It's nice to see how the LPGA continues to attract diverse players from all over the world and across the United States.  Check out a small selection of names and places that stood out to me:  South Korea's Saehee Son, Jacey Chun, Hye-Min Kim, and Hye-Joo Han, Taiwan's Ki-Shui Liao, Pei-Yun Chien, and Wei-Ling Hsu, China's Jiayun Li, Australia's Inhong Lim, Jessica Speechley, Justine Lee, and Breanna Elliott, Sweden's Caroline Westrup, Canada's Victoria Thompson, Nicole Vandermade, Jessica Wallace, and Sue Kim, Denmark's Theresa Koelbaek, Norway's Benedikte Grotvedt and Marita Engzelius, South Africa's Ulrika Van-Niekirk, Mexico's Marcela Leon, Lili Alvarez, and Alejandra Llaneza, Ecuador's Kitty Hwang, Chile's Paz Echeverria, Brazil's Victoria Alimonda-Lovelady, Paraguay's Andy Jun, the Philippines's Mia Piccio, France's Isabelle Boineau and Fiona Puyo, Germany's Leigh Whittaker, California's Hwanhee Lee, Moah Chang, Joy Trotter, and Vanessa Brockett, New Jersey's Joanna Coe, Hawaii's Britney Choy and Xyra Suyetsugu, Kansas's Tara Goedeken, New York's Michele Low, Tennessee's Callie Neilson, Wisconsin's Carly Werwie, Texas's Tanya Wadhwa, Colorado's Kristin Walla, Oklahoma's Sydney Cox, and Nevada's Justina Yu!  (Not to mention more Floridians than you could shake a baby alligator at!)

Still, it is a little bit troubling that of the 216 available spots, only 157 players entered Stage II this year.  Makes you wonder if an alternate list from Stage I should be developed or reconfigured....  Seems to me that stage's initial cut, whether it comes after 36 or 54 holes or both, should be generous enough that the Stage II field could be filled out with the best from that B-list--following, of course, all those who didn't make the 72-hole cut.  If fewer international players than expected or hoped for enter Stage II, why not give the best of those who struggled in Stage I a second life?

Monday, October 8, 2012

Sime Darby LPGA Malaysia Preview & Pairings

The LPGA resumes its schedule this week with the playing of the Sime Darby LPGA Malaysia Championship. It is the first of four consecutive tournaments to be played in Asia. Tournaments in South Korea, Taiwan, and Japan will follow. All four of these tournaments will be limited-field events.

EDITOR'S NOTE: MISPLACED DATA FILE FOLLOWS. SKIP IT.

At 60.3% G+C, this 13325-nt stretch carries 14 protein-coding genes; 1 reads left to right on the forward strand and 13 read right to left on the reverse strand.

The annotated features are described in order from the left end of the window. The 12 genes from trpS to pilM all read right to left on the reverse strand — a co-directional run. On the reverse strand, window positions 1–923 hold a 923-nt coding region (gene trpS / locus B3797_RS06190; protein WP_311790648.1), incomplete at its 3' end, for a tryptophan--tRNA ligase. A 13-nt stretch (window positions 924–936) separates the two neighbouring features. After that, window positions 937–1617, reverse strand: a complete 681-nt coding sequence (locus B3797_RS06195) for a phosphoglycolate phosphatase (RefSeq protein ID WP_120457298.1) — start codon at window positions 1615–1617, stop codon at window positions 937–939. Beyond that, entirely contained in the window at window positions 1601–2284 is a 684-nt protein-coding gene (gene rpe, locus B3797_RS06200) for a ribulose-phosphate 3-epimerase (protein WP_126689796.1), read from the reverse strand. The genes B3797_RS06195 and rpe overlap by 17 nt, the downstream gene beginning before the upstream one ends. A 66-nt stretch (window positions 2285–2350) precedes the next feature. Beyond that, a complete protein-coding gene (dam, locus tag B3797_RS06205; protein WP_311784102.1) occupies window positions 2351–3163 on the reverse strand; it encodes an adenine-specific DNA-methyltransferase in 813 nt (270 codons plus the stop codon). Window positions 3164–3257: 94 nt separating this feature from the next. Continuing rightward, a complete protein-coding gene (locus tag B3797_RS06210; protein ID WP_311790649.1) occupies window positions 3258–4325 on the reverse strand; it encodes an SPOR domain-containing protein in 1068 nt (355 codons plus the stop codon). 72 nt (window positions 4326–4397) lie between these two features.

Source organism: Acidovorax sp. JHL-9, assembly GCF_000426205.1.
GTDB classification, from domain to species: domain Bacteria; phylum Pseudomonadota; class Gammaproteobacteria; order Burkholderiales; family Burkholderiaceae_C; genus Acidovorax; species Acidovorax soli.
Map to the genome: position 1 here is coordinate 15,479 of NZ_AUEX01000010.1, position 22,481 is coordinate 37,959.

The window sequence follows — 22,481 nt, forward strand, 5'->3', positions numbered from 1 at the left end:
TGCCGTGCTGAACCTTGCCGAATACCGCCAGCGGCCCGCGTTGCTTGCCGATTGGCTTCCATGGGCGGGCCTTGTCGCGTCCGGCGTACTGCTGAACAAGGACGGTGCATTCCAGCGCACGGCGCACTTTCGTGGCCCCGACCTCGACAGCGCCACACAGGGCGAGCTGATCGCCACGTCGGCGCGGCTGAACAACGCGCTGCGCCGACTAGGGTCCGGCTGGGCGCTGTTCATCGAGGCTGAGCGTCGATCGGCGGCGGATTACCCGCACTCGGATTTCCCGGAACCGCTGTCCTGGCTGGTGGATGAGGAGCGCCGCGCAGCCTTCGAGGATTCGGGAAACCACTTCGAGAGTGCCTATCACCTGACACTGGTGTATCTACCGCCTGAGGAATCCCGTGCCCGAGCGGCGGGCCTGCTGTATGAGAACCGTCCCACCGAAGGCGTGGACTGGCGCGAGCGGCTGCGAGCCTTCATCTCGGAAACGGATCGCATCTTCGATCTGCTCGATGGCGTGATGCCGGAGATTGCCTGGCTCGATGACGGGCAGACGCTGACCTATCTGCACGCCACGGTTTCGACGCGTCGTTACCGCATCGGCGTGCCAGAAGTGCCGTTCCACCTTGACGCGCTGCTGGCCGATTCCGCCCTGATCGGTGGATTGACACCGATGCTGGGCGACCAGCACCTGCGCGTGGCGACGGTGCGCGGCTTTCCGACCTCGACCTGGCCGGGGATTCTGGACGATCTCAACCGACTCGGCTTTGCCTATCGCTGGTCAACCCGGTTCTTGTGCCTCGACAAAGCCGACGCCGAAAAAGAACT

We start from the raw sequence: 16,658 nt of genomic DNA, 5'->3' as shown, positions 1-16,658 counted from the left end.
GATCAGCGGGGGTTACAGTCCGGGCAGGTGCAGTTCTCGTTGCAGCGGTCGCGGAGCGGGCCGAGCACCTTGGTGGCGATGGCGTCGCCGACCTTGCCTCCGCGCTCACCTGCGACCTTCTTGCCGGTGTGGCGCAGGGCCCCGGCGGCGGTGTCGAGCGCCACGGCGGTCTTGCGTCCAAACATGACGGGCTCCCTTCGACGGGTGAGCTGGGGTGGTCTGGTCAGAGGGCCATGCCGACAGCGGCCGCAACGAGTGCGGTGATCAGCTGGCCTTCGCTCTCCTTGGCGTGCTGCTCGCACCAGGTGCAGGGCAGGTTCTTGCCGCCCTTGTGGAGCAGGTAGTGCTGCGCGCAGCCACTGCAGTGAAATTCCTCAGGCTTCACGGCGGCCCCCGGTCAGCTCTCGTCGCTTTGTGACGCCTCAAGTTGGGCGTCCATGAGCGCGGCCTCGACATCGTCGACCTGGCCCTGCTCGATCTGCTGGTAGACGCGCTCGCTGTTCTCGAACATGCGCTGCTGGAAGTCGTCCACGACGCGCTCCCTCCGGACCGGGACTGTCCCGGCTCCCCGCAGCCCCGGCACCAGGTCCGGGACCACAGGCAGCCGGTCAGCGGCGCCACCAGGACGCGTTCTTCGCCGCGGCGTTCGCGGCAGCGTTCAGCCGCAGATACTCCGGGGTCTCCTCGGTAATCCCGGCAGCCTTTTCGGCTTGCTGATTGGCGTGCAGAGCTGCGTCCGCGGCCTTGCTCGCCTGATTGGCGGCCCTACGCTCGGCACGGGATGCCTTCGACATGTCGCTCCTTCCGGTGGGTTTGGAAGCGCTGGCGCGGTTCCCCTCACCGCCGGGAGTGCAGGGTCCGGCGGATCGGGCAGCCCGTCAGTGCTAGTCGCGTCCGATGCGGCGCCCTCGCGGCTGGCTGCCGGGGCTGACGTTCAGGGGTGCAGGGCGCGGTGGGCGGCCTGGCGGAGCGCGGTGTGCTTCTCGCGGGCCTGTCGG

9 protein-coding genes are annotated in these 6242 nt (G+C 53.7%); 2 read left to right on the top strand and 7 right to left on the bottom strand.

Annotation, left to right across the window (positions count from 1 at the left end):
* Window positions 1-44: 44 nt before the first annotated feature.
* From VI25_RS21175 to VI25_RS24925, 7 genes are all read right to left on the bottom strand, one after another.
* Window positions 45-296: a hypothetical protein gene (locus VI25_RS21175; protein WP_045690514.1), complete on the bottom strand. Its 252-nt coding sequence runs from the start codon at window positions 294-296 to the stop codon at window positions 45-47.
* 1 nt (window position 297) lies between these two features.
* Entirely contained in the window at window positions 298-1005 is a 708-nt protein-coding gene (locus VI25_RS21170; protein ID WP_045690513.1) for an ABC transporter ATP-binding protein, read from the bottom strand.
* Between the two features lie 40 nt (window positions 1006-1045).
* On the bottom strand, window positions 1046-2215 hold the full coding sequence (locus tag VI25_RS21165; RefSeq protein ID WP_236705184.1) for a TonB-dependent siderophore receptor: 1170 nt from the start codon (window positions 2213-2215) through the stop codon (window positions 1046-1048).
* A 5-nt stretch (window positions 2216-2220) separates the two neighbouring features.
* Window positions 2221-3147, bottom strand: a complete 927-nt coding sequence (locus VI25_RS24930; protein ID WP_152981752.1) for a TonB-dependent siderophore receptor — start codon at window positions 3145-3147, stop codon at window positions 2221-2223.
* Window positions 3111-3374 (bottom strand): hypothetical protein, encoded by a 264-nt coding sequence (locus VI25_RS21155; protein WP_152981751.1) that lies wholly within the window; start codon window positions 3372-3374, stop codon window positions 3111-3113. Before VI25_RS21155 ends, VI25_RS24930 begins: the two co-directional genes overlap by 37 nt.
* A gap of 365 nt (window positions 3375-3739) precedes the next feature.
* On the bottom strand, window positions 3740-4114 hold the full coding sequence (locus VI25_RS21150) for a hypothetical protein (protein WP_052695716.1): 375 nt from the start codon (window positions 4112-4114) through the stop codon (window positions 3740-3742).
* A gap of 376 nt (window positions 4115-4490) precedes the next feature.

This will be tournament 22 of 27 scheduled this year. Here are the key details:

Course:  Kuala Lumpar Golf and Country Club
Where:   Kuala Lumpar, Malaysia
Defending Champion:  Na Yeon Choi
Winning Score:  66-68-67-67=269 (-18)

Final Field:  72 players
Par:  71
Yardage:  6208 yards
Purse:  $1,900,000

Here are the first round pairings.

Don't let the fact that this is a limited-field event fool you; only the major championships have had a stronger field. Hee Kyung Seo is the only top-named player who qualified and is not playing. Others not making it into the field include: Maria Hjorth, Karen Stupples, Juli Inkster, and M.J. Hur.

Here are my predictions for this week:

1- Paula Creamer
2- Na Yeon Choi
3- Jiyai Shin
4- Shanshan Feng
5- Azahara Munoz
6- Yani Tseng
7- Stacy Lewis
8- Suzann Pettersen
9- Lexi Thompson
10- Ai Miyazato
11- Hee Young Park
12- So Yeon Ryu

Here are the television times:
Oct 11 - GC 9:30 PM-11:30 PM EST
Oct 12 - GC 9:30 PM-11:30 PM EST
Oct 13 - GC 9:30 PM-11:30 PM EST
Oct 14 - GC 9:30 PM-11:30 PM EST

All the rounds will be shown on tape delay some 17 hours after the actual finish. If you are planning on watching the broadcast, I would stay away from any golf boards that might include spoilers. I will not post any results until after the broadcast.

Other Tidbits:
Michelle Wie did not earn her way into this event, but was given a sponsor exemption. There is no cut in this event, but any money she earns will not be added to her 2012 earnings. The LPGA rules stipulate that any money earned by a player entering a tournament as a sponsor exemption on foreign soil does not count as official earnings.

Round two of qualifying school will be played this week starting on Tuesday 10/9/12 and finishing on Friday 10/12/12. Top first-round qualifiers including Moriya Jutanugarn, Brooke Pancake, and Jaye Marie Green, will be joined by the likes of European stars Melissa Reid and Lee-Anne Pace. The field will be 216 players with no cut. The top 70 move on to the final phase in December.  [Update:  Check out my preview post. Other big names include Chie Arimura and Ayako Uehara from the JLPGA! --TC]